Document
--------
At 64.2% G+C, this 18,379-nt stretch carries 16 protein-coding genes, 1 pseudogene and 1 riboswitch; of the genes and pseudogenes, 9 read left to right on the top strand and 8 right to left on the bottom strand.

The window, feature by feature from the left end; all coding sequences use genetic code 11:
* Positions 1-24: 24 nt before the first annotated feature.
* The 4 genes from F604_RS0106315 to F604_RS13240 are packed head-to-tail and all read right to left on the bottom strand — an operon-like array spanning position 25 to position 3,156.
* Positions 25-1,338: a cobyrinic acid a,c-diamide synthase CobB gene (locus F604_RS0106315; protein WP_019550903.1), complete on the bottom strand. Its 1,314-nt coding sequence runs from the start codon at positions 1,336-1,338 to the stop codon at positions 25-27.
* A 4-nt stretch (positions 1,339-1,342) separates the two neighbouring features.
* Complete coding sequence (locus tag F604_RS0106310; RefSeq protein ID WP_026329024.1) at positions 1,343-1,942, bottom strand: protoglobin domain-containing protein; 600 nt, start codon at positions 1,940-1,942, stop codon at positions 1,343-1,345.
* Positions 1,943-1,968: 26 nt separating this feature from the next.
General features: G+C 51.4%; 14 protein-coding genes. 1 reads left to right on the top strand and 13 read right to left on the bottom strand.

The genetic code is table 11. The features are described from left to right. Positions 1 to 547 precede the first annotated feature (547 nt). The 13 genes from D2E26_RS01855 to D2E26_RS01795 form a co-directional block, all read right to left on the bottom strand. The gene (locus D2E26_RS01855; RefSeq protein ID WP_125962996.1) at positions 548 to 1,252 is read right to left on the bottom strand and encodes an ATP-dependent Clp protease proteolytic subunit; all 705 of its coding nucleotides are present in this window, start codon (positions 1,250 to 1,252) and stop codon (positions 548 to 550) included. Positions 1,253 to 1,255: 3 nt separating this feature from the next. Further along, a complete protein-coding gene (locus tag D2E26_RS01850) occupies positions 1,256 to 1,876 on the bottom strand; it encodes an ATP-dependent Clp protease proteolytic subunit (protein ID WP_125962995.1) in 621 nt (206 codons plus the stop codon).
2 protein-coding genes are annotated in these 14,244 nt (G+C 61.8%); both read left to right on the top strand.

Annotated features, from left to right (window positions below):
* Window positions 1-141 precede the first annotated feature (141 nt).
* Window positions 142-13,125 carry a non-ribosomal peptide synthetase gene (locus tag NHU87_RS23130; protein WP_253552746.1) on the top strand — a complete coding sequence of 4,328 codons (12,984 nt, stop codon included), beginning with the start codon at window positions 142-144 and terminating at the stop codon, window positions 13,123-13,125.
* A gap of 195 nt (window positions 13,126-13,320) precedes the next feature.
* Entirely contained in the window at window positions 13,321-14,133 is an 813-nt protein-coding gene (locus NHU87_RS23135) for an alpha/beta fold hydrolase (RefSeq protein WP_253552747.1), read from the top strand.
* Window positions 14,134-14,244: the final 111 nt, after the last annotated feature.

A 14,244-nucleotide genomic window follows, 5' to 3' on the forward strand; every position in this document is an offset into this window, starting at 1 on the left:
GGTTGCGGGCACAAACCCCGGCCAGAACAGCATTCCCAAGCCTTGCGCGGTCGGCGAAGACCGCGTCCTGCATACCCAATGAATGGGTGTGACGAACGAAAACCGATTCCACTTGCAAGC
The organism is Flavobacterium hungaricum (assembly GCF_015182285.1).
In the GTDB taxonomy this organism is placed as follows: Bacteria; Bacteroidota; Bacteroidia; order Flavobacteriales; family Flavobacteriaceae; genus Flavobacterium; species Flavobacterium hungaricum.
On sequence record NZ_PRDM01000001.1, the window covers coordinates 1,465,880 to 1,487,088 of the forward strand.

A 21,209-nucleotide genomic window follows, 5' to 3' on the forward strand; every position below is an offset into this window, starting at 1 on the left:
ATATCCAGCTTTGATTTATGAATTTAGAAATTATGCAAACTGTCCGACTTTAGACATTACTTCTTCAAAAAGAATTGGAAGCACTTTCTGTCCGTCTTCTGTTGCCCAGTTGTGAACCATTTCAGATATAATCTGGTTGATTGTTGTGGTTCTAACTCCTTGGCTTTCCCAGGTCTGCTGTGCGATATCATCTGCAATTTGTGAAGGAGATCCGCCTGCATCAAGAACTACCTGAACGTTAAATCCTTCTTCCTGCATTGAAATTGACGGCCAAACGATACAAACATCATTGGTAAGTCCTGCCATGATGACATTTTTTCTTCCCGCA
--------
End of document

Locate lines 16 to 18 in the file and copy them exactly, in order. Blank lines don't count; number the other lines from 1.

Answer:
* Entirely contained in the window at window positions 13,321-14,133 is an 813-nt protein-coding gene (locus NHU87_RS23135) for an alpha/beta fold hydrolase (RefSeq protein WP_253552747.1), read from the top strand.
* Window positions 14,134-14,244: the final 111 nt, after the last annotated feature.

A 14,244-nucleotide genomic window follows, 5' to 3' on the forward strand; every position in this document is an offset into this window, starting at 1 on the left: